Can H-2B Visa Holders Bring Their Dependents? 

Dependents are permitted to accompany the H-2B visa holder. Spouses and children under age 21 may enter the U.S. with the primary H-2B visa holder with an H-4 classification.  

Although they may enter the U.S. with the primary H-2B visa holder, dependents are not permitted to work in the U.S. on H-4 status. 

How Long Does the H-2B Visa Last? 

Like H-2A visas, H-2B visas also have a maximum duration of three years. H-2B classification is eligible for extensions in one-year increments up to three years.  

H-2B Visa Application and Filing Fees 

The USCIS filing fees for the H-2B petition are as follows: $460 base fee and $120 fraud prevention fee.  As of June 17, 2023, the application fee at a U.S. Embassy for H-2B visas is $205.  

One notable difference between H-2A and H-2B visas is that only H-2B visas are eligible for premium processing. Petitioners seeking premium processing for an H-2B petition must pay a fee of $1,500 with their Form I-129 submission. Additional information about processing fees is available through the USCIS website

Is There an H-2B Visa Cap?  

Like the H-1B visa, there is also a cap for H-2B visas. The H-2B cap, set by Congress, is currently 66,000 per fiscal year.  

USCIS divides the cap into 33,000 visas available during the year’s first and second half. The first annual cap starts on October 1 and runs through March 31. The second annual cap season starts on April 1 and extends through September 30.  

Any unused H-2B petitions from the first cap will be available during the cap in the second half of the year. USCIS only accepts petitions from non-cap-subject petitioners if the H-2B cap is reached during the cap season.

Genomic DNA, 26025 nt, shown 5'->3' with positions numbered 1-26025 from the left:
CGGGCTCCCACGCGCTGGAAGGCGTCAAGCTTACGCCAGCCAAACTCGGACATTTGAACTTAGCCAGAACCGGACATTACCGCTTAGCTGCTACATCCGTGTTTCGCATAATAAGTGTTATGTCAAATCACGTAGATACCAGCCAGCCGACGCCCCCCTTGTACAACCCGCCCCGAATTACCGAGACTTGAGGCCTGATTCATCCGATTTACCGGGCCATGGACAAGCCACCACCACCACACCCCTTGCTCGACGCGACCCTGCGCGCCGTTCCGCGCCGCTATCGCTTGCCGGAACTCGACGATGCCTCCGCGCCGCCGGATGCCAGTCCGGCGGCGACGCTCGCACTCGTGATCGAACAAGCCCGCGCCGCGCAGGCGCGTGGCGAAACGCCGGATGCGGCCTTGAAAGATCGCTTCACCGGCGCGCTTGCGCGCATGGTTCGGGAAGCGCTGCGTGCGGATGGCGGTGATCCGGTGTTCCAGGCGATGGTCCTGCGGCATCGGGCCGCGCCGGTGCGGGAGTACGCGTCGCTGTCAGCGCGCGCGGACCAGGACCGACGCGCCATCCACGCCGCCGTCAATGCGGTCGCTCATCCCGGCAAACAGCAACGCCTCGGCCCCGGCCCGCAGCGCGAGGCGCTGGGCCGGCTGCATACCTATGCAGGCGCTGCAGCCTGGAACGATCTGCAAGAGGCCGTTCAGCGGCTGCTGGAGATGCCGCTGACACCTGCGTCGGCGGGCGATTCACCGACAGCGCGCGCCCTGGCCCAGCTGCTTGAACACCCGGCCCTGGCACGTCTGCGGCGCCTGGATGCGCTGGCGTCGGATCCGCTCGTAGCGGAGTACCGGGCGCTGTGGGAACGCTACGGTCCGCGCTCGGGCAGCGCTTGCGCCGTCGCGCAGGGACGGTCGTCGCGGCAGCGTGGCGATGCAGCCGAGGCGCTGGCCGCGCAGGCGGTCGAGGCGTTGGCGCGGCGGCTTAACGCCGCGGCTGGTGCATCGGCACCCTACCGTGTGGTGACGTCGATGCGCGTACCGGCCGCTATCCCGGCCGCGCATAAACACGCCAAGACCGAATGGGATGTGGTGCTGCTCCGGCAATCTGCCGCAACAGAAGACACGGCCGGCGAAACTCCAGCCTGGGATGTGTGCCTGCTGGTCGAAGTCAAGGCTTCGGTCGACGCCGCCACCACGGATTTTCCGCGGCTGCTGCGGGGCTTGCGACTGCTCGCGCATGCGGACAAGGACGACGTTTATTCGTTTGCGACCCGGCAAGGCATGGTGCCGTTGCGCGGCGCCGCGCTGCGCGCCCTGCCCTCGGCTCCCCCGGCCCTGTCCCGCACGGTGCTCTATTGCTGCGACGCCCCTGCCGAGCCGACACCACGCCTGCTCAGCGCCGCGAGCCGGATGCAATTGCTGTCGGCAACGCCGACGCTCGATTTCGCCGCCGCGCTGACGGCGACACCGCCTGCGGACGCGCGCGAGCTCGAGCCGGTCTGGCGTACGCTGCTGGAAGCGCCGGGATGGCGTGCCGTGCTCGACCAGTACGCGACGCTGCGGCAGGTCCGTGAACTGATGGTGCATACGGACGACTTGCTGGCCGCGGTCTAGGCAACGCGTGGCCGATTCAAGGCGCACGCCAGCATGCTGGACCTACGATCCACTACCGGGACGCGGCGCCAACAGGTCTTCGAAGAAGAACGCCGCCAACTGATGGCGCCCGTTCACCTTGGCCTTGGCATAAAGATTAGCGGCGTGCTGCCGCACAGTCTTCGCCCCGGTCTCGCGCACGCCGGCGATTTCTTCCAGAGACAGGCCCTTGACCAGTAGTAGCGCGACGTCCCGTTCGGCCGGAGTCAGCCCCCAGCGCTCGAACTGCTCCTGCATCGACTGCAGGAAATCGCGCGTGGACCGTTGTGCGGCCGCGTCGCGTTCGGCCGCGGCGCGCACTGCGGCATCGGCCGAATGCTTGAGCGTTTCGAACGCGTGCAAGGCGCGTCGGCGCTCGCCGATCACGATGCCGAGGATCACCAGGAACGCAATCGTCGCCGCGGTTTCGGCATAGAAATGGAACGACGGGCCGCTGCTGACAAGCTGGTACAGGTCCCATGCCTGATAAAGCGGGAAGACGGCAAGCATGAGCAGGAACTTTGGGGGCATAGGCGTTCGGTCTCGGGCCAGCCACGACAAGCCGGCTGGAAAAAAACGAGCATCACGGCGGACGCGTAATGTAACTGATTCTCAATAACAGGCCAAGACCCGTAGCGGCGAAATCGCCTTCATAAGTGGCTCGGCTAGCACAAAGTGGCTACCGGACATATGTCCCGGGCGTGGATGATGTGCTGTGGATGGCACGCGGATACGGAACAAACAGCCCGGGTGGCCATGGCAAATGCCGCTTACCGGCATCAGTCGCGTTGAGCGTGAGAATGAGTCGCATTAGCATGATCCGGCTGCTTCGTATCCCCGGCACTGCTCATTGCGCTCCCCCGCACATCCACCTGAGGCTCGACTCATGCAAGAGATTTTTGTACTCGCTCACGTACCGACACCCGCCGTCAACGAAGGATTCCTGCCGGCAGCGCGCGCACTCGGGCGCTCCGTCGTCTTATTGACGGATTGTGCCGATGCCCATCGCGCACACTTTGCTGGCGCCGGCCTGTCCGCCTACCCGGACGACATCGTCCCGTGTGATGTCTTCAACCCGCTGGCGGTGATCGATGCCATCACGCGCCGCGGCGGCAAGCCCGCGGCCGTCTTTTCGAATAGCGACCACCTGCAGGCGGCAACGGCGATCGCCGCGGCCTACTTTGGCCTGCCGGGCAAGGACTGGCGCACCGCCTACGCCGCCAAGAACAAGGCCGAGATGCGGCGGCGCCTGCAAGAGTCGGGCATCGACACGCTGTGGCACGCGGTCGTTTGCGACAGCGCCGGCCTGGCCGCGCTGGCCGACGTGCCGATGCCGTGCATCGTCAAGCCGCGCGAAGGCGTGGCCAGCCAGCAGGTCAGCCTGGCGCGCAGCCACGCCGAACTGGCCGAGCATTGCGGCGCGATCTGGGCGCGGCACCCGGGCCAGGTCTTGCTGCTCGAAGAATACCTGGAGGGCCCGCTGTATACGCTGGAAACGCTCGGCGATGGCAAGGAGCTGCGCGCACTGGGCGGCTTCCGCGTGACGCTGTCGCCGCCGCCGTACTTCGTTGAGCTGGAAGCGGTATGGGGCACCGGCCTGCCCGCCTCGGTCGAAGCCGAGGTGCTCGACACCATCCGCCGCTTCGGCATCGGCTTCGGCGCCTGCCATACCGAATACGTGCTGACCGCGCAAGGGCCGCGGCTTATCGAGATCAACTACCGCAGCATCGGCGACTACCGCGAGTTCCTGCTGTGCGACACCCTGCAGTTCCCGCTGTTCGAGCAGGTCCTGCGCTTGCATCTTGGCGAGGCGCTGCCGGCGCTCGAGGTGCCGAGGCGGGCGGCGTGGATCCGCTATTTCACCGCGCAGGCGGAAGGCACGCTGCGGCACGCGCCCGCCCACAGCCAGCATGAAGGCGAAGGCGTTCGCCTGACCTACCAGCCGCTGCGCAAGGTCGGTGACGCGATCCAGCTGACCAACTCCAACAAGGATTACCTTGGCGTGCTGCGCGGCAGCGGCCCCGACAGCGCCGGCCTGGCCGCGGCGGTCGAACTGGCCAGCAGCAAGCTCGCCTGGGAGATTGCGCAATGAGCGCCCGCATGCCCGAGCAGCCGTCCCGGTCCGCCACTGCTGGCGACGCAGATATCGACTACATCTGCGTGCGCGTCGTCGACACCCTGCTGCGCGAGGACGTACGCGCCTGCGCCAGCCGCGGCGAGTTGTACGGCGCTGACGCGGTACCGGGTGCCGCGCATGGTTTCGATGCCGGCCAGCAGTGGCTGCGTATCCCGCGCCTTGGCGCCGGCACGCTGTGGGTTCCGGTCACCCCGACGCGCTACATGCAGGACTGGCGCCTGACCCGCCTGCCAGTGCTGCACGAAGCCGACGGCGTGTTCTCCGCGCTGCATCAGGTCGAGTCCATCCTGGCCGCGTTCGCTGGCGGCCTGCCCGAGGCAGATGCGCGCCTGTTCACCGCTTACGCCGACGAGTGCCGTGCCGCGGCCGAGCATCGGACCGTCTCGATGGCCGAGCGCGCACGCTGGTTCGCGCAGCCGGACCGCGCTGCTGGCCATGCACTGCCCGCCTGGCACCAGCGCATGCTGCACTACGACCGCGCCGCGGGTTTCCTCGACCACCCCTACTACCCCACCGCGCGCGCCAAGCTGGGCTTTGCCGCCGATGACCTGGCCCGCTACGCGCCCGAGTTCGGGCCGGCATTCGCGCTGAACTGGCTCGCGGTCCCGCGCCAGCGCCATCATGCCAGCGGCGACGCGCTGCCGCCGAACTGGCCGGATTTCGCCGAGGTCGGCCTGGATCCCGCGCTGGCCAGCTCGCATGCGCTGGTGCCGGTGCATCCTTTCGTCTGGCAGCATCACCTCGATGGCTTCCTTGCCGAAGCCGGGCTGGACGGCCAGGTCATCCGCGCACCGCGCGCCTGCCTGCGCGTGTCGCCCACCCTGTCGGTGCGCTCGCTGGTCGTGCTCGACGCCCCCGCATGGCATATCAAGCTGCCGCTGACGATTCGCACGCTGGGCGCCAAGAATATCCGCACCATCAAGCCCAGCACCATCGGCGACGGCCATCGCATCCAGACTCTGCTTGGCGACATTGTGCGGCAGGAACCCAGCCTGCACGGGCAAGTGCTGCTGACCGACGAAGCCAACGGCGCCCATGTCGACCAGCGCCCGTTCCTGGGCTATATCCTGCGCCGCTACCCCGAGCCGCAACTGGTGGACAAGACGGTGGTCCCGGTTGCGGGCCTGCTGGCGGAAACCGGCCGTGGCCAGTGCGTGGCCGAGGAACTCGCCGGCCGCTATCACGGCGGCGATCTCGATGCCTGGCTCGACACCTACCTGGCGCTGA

Which H-2 Visa Is Right For Me?  

The H-2 visa provides various options for employers who meet the program requirements to hire qualified workers to temporarily come to the U.S. Along with deciding if they need a temporary work visa for agricultural purposes (the H-2A visa) or other temporary work that requires an H-2B visa instead, petitioners will also want to know about the timelines for requesting an H visa and the cost of a visa. They’ll also want to know about other information, such as options for accompanying dependents.  

With so many considerations to remember in seeking temporary labor, you want to make sure you’re making the right choice. Working with Envoy means you’ll have a legal team dedicated to helping you choose the proper H-2 visa and navigating the time-sensitive requirements of the various agencies: DOL, USCIS and U.S. Embassy. You’ll also get all the personal support and assistance you need for navigating and managing the H-2 visa application process.  

Contact us today to learn more about your organization can incorporate the H-2A or H-2B visa.

Envoy is pleased to provide you this information, which was prepared in collaboration with Velia Rosas, who is Of Counsel at  Global Immigration Associates (GIA), one of the two independent U.S. law firms Envoy exclusively works with on the Envoy Platform (the “U.S. Law Firms”).         

Content in this publication is for informational purposes only and not intended as legal advice, nor should it be relied on as such. For additional information on the issues discussed, consult an attorney at one of the two U.S. Law Firms working with the Envoy Platform or another qualified professional. On non-U.S. immigration issues, consult an Envoy global immigration service provider or another qualified representative.